TORONTO — The federal health minister says the supplier working on Canada’s pandemic vaccine remains on target, and the vaccine should be ready in time for the provinces and territories to start immunization campaigns by the fall.
Health Minister Leona Aglukkaq told a news conference Wednesday that she’s optimistic GlaxoSmithKline will begin clinical trials by October, if not earlier.
If the vaccine passes safety and efficacy testing, Canadians would start being inoculated sometime in November.
Health officials said they’re still working on a priority list of who should first receive the vaccine, and they hope to have the list ready in September.
“We don’t need to make that decision today, as the production will be starting sometime in October,” Aglukkaq said.
Dr. David Butler-Jones, Canada’s chief public health officer, said experts want to collect as much information as possible, including data from clinical trials of vaccines in other countries, before making the decision about who should be first in line for vaccination.
He said a priority list would decide which groups should get their shots in the first week as opposed to in the second, third or fourth week.
“The question is when do we say ‘OK, this is the prioritization list,’ and that won’t be probably until early, mid-September,” he noted.
The federal government’s long-standing contract with GSK is to provide enough pandemic vaccine for the entire population, if need be.
“I think the point for Canadians is that assuming there isn’t a huge problem that is unanticipated, unlike most countries, we actually have sufficient vaccine to provide that to the population who needs it and wants to have it,” Butler-Jones said.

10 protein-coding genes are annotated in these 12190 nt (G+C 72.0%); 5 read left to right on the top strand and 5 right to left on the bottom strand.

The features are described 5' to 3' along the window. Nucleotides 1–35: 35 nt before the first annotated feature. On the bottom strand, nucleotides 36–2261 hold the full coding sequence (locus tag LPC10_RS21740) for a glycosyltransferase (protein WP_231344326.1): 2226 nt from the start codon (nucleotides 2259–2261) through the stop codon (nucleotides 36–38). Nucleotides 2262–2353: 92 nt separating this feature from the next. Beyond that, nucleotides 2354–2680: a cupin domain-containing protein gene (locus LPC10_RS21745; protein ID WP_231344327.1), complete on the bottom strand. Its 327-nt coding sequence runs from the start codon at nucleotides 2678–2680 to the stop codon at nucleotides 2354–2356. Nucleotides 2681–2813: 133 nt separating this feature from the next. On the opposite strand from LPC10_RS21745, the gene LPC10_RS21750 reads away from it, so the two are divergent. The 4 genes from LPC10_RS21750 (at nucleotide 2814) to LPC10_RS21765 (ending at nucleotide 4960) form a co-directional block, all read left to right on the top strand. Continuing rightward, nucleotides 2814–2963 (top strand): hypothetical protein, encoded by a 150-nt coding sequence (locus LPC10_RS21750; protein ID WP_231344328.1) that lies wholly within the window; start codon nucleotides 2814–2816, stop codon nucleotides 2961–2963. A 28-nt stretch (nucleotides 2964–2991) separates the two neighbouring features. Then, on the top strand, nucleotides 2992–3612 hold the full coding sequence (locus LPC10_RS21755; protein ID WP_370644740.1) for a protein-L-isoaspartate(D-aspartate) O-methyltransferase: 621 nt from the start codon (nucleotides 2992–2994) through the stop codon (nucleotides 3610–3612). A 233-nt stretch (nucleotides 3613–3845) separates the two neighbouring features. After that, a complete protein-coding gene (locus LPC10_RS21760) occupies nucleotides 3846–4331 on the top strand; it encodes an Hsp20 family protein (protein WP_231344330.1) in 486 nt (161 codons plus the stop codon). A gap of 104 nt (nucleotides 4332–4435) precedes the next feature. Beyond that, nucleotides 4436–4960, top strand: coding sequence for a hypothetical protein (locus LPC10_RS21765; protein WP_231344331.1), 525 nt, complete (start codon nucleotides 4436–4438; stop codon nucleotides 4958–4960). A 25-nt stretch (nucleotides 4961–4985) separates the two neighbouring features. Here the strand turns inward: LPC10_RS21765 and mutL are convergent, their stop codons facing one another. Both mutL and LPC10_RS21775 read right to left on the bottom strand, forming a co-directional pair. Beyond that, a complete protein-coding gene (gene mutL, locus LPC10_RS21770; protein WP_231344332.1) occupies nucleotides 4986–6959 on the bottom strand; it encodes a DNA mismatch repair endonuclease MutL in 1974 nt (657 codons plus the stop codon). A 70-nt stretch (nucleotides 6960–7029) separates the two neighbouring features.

Meanwhile on Wednesday, a U.S. government panel recommended that pregnant women, health-care workers and children six months and older be among those heading the priority list for swine flu vaccine.
The panel also said those first vaccinated should include parents and other caregivers of infants; non-elderly adults who have high-risk medical conditions; and young adults ages 19 to 24.
The Advisory Committee on Immunization Practices voted to set vaccination priorities for those groups during a meeting in Atlanta. The panel’s recommendations are usually adopted by U.S. federal health officials.
In a study published Wednesday in The Lancet, CDC researchers reported that pregnant women who get swine flu are at least four times more likely to be hospitalized than other people with the virus.
Although it’s not known if pregnant women are more susceptible to the H1N1 flu, the researchers said that once infected, they have a higher risk of complications.
Their analysis of the first 34 cases of H1N1 flu in pregnant women in the U.S. between April and mid-June showed six died after contracting the infection.
Pregnant women have accounted for an estimated six per cent of U.S. swine flu deaths since the pandemic began in April, even though they make up just one per cent of the population.